Democrats argue Trump impeachment is constitutional and urge Senate conviction

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House Democrats say there was no “January Exception” to the Constitution as they pushed back on claims that the impeachment trial against former President Donald Trump is unconstitutional, instead urging the Senate to convict him for allegedly inciting an insurrection at the U.S. Capitol.

The Democratic-led House voted last month to impeach Trump a historic second time on a single article of impeachment, with 10 Republicans also voting in favor. Trump has called the impeachment a “hoax,” and his new legal team has argued that an impeachment against a president who is out of office is unconstitutional. Democrats and Republicans each hold 50 seats in the chamber, and the trial is slated to begin Tuesday.

“The Framers’ intent, the text of the Constitution, and prior Congressional practice all confirm that President Trump must stand trial for his constitutional crimes committed in office,” the House Democrats argued Monday. “Presidents swear a sacred oath that binds them from their first day in office through their very last. There is no ‘January Exception’ to the Constitution that allows Presidents to abuse power in their final days without accountability.”

The Monday response by House impeachment managers, led by Rep. Jamie Raskin of Maryland and joined by Reps. Joaquin Castro, David Cicilline, Madeleine Dean, Diana DeGette, Ted Lieu, Joe Neguse, Stacey Plaskett, and Eric Swalwell, followed a lengthy Monday morning brief by Trump’s legal team arguing the Democrats were playing politics.

Last week, Trump’s legal team contended that “the Senate of the United States lacks jurisdiction over the 45th President because he holds no public office from which he can be removed, and the Constitution limits the authority of the Senate in cases of impeachment to removal from office as the prerequisite active remedy allowed the Senate under our Constitution,” adding that the alleged lack of jurisdiction rendered the article of impeachment “moot.” The Trump legal team also contended that the article of impeachment “violates the 45th President’s right to free speech and thought” guaranteed by the First Amendment.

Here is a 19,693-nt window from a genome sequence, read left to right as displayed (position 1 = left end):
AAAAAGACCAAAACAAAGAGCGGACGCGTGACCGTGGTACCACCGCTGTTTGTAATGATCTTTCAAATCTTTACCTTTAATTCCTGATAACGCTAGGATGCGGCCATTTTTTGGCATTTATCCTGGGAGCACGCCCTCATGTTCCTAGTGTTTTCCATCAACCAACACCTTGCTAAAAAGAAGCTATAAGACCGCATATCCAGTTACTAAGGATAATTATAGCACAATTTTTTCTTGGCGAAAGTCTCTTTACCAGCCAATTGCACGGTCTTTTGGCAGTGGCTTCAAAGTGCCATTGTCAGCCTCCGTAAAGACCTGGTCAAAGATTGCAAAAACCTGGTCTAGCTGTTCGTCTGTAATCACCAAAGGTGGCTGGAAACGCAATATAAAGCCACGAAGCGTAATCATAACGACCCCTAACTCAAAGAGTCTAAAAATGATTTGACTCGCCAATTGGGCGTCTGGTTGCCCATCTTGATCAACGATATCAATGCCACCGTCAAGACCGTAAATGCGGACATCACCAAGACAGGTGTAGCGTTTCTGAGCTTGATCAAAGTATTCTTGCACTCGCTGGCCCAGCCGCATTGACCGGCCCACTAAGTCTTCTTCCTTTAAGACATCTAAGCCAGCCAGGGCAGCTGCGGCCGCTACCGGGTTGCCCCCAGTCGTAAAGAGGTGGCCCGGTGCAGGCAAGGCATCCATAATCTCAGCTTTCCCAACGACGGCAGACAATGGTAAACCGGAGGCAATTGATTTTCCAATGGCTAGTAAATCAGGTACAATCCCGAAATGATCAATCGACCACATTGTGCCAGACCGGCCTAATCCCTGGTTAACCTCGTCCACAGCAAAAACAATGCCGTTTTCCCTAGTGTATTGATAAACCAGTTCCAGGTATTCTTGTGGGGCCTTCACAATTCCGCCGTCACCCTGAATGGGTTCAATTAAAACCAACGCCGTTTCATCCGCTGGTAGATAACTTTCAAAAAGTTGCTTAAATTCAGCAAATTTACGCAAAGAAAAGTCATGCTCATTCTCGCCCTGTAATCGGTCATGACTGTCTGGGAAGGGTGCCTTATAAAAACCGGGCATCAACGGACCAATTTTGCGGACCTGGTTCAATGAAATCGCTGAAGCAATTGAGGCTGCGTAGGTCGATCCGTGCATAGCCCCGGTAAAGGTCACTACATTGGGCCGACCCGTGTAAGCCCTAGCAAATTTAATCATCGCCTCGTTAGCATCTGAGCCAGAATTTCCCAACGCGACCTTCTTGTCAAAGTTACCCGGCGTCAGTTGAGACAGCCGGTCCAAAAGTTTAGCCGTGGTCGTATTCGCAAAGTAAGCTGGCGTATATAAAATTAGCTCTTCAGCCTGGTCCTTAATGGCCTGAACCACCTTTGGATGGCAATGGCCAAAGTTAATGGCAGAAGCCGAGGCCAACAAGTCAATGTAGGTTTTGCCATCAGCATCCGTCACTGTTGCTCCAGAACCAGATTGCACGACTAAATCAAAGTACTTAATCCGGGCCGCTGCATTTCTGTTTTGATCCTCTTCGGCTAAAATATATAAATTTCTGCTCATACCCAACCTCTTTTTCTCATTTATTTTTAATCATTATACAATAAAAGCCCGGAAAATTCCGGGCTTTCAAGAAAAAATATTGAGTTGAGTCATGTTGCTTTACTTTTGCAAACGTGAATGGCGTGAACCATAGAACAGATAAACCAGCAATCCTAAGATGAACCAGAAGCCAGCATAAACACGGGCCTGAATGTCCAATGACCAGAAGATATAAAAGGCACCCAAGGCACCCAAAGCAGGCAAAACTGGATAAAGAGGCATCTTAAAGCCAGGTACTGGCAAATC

“President Trump’s incitement of insurrection was itself a frontal assault on the First Amendment. As a matter of law and logic — not to mention simple common sense — his attempted reliance on free speech principles is utterly baseless,” the Democrat impeachment managers responded Monday, adding that “the House did not impeach President Trump because he expressed an unpopular political opinion. It impeached him because he willfully incited violent insurrection against the government. We live in a Nation governed by the rule of law, not mob violence incited by Presidents who cannot accept their own electoral defeat.”

The Congressional Research Service weighed in on the constitutional question earlier in January, saying that “though the text is open to debate, it appears that most scholars who have closely examined the question have concluded that Congress has authority to extend the impeachment process to officials who are no longer in office.”

Democrats argued last week that “in his conduct while President of the United States — and in violation of his constitutional oath faithfully to execute the office of the President of the United States” that Trump “engaged in high Crimes and Misdemeanors by initiating violence against the Government of the United States.”

The Democrats contended that “it is impossible to imagine the events of January 6 occurring without President Trump creating a powder keg, striking a match, and then seeking personal advantage from the ensuing havoc.”

“One might have been excused for thinking that the Democrats’ fevered hatred for Citizen Trump and their ‘Trump Derangement Syndrome’ would have broken by now, seeing as he is no longer the President, and yet for the second time in just over a year the United States Senate is preparing to sit as a Court of Impeachment, but this time over a private citizen who is a former President,” Trump’s lawyers said on Monday. “In this Country, the Constitution — not a political party and not politicians — reigns supreme. But through this latest Article of Impeachment now before the Senate, Democrat politicians seek to carve out a mechanism by which they can silence a political opponent and a minority party. The Senate must summarily reject this brazen political act.”

The article of impeachment Trump faces claimed that he “engaged in high Crimes and Misdemeanors by inciting violence against the Government of the United States” and “willfully made statements that, in context, encouraged — and foreseeably resulted in — lawless action at the Capitol.” The article pointed to a speech he delivered to a crowd the day of the Capitol riot, specifically quoting him telling his supporters that “if you don’t fight like hell, you’re not going to have a country anymore.

The House Democrats said Monday that “to call these responses [by the Trump legal team] implausible would be an act of charity” and argued that Trump’s “repeated claims about a ‘rigged’ and ‘stolen’ election were false, no matter how many contortions his lawyers undertake to avoid saying so.” They claimed that “the evidence of President Trump’s conduct is overwhelming” and that “he has no valid excuse or defense for his actions, and his efforts to escape accountability are entirely unavailing.”

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